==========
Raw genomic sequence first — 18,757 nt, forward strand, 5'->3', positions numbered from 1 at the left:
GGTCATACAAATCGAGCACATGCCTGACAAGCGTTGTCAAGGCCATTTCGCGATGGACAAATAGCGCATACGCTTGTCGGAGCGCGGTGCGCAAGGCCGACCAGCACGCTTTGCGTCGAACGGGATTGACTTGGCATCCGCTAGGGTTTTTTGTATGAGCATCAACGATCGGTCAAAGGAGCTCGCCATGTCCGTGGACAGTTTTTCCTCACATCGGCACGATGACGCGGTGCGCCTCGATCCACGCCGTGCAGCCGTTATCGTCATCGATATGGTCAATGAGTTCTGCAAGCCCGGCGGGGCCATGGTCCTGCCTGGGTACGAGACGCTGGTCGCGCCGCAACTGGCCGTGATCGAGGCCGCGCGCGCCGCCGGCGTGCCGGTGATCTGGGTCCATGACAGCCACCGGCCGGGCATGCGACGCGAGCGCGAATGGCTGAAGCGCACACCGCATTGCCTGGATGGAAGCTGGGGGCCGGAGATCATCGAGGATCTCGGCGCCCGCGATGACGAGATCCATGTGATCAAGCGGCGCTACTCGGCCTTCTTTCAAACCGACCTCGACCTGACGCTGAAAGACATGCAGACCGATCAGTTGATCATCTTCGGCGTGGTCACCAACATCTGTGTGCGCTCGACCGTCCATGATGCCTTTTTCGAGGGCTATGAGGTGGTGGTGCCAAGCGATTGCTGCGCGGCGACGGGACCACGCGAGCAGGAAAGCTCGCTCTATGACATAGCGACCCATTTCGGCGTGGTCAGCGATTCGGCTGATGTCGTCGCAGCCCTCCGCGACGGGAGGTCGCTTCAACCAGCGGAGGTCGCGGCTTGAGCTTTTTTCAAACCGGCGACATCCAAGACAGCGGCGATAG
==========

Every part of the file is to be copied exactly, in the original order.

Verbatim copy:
Raw genomic sequence first — 18,757 nt, forward strand, 5'->3', positions numbered from 1 at the left:
GGTCATACAAATCGAGCACATGCCTGACAAGCGTTGTCAAGGCCATTTCGCGATGGACAAATAGCGCATACGCTTGTCGGAGCGCGGTGCGCAAGGCCGACCAGCACGCTTTGCGTCGAACGGGATTGACTTGGCATCCGCTAGGGTTTTTTGTATGAGCATCAACGATCGGTCAAAGGAGCTCGCCATGTCCGTGGACAGTTTTTCCTCACATCGGCACGATGACGCGGTGCGCCTCGATCCACGCCGTGCAGCCGTTATCGTCATCGATATGGTCAATGAGTTCTGCAAGCCCGGCGGGGCCATGGTCCTGCCTGGGTACGAGACGCTGGTCGCGCCGCAACTGGCCGTGATCGAGGCCGCGCGCGCCGCCGGCGTGCCGGTGATCTGGGTCCATGACAGCCACCGGCCGGGCATGCGACGCGAGCGCGAATGGCTGAAGCGCACACCGCATTGCCTGGATGGAAGCTGGGGGCCGGAGATCATCGAGGATCTCGGCGCCCGCGATGACGAGATCCATGTGATCAAGCGGCGCTACTCGGCCTTCTTTCAAACCGACCTCGACCTGACGCTGAAAGACATGCAGACCGATCAGTTGATCATCTTCGGCGTGGTCACCAACATCTGTGTGCGCTCGACCGTCCATGATGCCTTTTTCGAGGGCTATGAGGTGGTGGTGCCAAGCGATTGCTGCGCGGCGACGGGACCACGCGAGCAGGAAAGCTCGCTCTATGACATAGCGACCCATTTCGGCGTGGTCAGCGATTCGGCTGATGTCGTCGCAGCCCTCCGCGACGGGAGGTCGCTTCAACCAGCGGAGGTCGCGGCTTGAGCTTTTTTCAAACCGGCGACATCCAAGACAGCGGCGATAG